As the Hurricane Florence crawled over the southeastern part of Carolina it left a trail of devastation and is posing greatest threat in next few days before heading inland.
The area has not seen such destructive storm in generation and by Friday afternoon at least five people were killed while it made landfall in the coastal parts. Rescue teams are put on work to help distressed residents.
A mother and her infant were among the dead. Police department said a tree fell on their house in Wilmington, N.C. Both were trapped under it and rescuers spent hours reaching their place.
A 911 call was also received from Hampstead where a woman died of a heart attack. The rescue crews responded late due to downed trees. Two more people lost their lives in the Lenoir County. Both were in their 70s. One died when he went outside in search of his hunting dogs while the other tried to connect extension cords in the rain.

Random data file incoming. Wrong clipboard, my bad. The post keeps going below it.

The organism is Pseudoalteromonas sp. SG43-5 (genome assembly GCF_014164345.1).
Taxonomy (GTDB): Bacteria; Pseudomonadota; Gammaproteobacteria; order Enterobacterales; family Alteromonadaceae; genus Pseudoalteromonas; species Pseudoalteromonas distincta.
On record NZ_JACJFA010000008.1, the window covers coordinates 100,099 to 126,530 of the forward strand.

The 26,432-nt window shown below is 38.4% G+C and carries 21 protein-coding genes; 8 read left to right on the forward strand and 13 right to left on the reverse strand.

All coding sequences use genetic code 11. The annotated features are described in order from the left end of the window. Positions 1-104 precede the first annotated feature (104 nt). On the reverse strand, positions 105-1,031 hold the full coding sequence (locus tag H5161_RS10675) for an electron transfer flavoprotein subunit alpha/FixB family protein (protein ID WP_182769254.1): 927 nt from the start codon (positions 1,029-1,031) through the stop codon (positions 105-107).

Meanwhile, the rescue workers have suspended operations in some places due to powerful winds in Horry County in southern part of Carolina.
According to director of public safety for North Myrtle Beach, Jay Fernandez, the emergency responses will resume after the storm conditions become lighter and allow the team members to respond safely.
He added, “We put the message out that most likely we will not be able to respond you… We will do everything we can and we give them advice.”
Water coursed through streets in Carolina Beach and the winds crawled with the speed of about 90 miles per hour, having reasonably enough speed to knock down trees and break statues. About 650,000 people were out of power in towns.
The Hurricane Florence was downgraded to Category I storm and by evening it lost speed. While making way to the west-southwest of Wilmington its speed was about 70 miles per hour. It will turn north but initially to drift southwest into southern part of Carolina.
However, people have been warned and in some areas it is predicted to be a 1,000-year rainfall.
President Trump may visit affected areas next week.